"Success breeds complacency. Complacency breeds failure." Andy Grove
It was the best year of my career.
I just came off an extraordinary assignment in Japan with a string of records and “first’s.” I was on my way to Singapore, to the assignment that was supposed to launch me to the next level.
I was unstoppable.
Until a few months later when the bottom fell out, and my career screeched to a stop.
Suddenly all of my carefully built plans and assumptions were no longer valid. I had based my life on a career trajectory that no longer existed.
There I was without a plan, with a limited network and unknown career choices. It took about 24 months to regain clarity and restart a new career path for myself.
I had fallen victim to the complacency trap.
I had seen the Dot.com bust and economic downturns. I lived through re-organizations, closures and divestitures. And I witnessed spectacular product failures, and nimble new competitors erode market share.
But I was still complacent.
I thought ”IT won't happen to me.”
Until "IT" did and it took me a while to ramp back up.
Complacency is an easy trap to fall into.
Complacency is so hard to recognize because by definition, it means we’re feeling secure while being unaware of a potential danger.
Many people reach out to me for career help because, just like me, the last thing they expected to happen - happened.
Could you or someone you know be in the complacency trap?
Here are 5 career questions every successful person needs to ask:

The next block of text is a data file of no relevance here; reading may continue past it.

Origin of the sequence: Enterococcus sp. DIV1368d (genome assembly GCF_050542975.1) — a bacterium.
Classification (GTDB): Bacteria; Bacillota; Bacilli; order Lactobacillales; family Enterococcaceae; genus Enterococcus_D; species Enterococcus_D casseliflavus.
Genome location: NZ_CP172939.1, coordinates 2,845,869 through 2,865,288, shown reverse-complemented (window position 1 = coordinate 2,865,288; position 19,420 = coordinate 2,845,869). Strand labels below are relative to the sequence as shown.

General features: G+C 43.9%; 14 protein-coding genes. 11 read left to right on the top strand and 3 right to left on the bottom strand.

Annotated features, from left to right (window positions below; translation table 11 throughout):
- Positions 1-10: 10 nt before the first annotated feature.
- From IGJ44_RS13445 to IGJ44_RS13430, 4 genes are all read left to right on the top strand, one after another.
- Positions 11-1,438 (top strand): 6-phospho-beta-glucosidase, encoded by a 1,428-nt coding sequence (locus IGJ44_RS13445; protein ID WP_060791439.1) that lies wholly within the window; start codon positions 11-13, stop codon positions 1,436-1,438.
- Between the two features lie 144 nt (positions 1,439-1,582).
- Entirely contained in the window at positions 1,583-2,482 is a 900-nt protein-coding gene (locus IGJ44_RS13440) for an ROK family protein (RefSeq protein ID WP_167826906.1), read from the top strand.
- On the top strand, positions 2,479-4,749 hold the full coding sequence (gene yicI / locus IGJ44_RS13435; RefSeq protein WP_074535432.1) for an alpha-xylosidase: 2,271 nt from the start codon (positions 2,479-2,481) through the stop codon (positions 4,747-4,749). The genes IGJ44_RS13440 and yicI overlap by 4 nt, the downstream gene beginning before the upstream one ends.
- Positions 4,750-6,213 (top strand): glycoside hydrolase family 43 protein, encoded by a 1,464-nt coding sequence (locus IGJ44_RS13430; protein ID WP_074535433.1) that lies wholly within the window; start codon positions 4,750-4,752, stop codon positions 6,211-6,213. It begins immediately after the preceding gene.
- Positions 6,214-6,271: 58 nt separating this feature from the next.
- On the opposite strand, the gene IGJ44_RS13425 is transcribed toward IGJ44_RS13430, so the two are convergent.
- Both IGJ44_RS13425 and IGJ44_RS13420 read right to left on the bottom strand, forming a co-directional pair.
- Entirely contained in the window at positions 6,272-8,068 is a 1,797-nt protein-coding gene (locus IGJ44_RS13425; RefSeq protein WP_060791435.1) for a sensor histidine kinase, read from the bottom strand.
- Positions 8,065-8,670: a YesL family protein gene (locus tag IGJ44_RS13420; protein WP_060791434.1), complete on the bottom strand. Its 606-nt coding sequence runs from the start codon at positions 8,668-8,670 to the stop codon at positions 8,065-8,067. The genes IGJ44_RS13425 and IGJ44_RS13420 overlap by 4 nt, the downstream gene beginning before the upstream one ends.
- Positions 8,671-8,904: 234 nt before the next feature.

Do I have a wide base of support?
Has your life shrunk to only one vector: your career? Relying solely on your career for satisfaction and identify is a narrow and unstable base.
Family. Friends. Faith. Community. Health. These are all elements that can help sustain you when other areas get shaken.
And if you do get caught in an unexpected change, don't go it alone: Ask for help. It’s never too late to seek support.
Am I learning and growing?
No matter how good you are, you can always grow. Challenge yourself to learn new skills. Complacency leads to stagnation.
Remember, what got you to the top may not be enough to keep you there.
Are my resume and LinkedIn profile up to date?
Do you really believe you're going to sustain your career projection forever? Changes can happen well outside of our control: Acquisitions. Divestitures. Bankruptcy of a key customer or vendor.
Be ready for the unexpected by updating your your profiles at least once a year. Think of 2-3 types of businesses or careers you would be interested in different than where you are today and adjust your profiles to match them.
Am I networking outside of my business and company?
Being on top is great, but staying on top is something else. Staying on top means keeping up to speed on new trends, emerging technologies and competitive activity.
At least twice a year, go to a network event. Quarterly, call one person who's not from your company and catch up. If your company supports internal or external associations, attend them. Become a speaker and industry influencer.
When’s the last time I gave my finances and personal health a solid check up?
Not all problems that affect our career come from our jobs. Our personal lives need tune ups too. Just because your career is smooth sailing doesn’t mean everything else will too.
No matter how successful you are, it’s worth taking the time to do a self check up
The one thing that's certain is change.
You can't control change, but you can control one thing:
And THAT may be all the difference you need.
Looking for more career tips and insights? Take a look at these Evoke posts
10 Bright Ideas to Update your LinkedIn Profile [INFOGRAPHIC]
The Self-Sabotage Signal You're Sending But Don't See
The Unfair Career Advantage You need to Exploit NOW
Check out the The Career Toolbox page for more practical tips and tools.
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Photo / IMG_8525 by Brian Neudorff, on Flickr